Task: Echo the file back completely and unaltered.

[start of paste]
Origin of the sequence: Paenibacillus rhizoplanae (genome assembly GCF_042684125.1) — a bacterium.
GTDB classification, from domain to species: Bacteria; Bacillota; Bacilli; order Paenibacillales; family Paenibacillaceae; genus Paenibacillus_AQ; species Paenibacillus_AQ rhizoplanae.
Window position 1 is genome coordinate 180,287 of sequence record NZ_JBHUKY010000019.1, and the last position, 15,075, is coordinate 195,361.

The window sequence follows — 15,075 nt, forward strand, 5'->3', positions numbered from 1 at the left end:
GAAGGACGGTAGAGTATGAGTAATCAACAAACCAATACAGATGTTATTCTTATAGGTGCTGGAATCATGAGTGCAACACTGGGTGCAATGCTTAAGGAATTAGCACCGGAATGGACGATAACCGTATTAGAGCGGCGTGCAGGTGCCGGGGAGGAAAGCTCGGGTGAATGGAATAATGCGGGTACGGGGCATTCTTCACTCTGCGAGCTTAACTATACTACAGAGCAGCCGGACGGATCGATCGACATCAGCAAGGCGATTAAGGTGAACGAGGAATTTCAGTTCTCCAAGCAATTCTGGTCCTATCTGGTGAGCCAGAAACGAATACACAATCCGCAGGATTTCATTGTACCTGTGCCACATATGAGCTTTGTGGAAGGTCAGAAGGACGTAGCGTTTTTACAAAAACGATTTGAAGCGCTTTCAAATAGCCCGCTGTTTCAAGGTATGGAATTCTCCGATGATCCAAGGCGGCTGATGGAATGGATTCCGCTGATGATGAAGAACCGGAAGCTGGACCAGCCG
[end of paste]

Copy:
Origin of the sequence: Paenibacillus rhizoplanae (genome assembly GCF_042684125.1) — a bacterium.
GTDB classification, from domain to species: Bacteria; Bacillota; Bacilli; order Paenibacillales; family Paenibacillaceae; genus Paenibacillus_AQ; species Paenibacillus_AQ rhizoplanae.
Window position 1 is genome coordinate 180,287 of sequence record NZ_JBHUKY010000019.1, and the last position, 15,075, is coordinate 195,361.

The window sequence follows — 15,075 nt, forward strand, 5'->3', positions numbered from 1 at the left end:
GAAGGACGGTAGAGTATGAGTAATCAACAAACCAATACAGATGTTATTCTTATAGGTGCTGGAATCATGAGTGCAACACTGGGTGCAATGCTTAAGGAATTAGCACCGGAATGGACGATAACCGTATTAGAGCGGCGTGCAGGTGCCGGGGAGGAAAGCTCGGGTGAATGGAATAATGCGGGTACGGGGCATTCTTCACTCTGCGAGCTTAACTATACTACAGAGCAGCCGGACGGATCGATCGACATCAGCAAGGCGATTAAGGTGAACGAGGAATTTCAGTTCTCCAAGCAATTCTGGTCCTATCTGGTGAGCCAGAAACGAATACACAATCCGCAGGATTTCATTGTACCTGTGCCACATATGAGCTTTGTGGAAGGTCAGAAGGACGTAGCGTTTTTACAAAAACGATTTGAAGCGCTTTCAAATAGCCCGCTGTTTCAAGGTATGGAATTCTCCGATGATCCAAGGCGGCTGATGGAATGGATTCCGCTGATGATGAAGAACCGGAAGCTGGACCAGCCG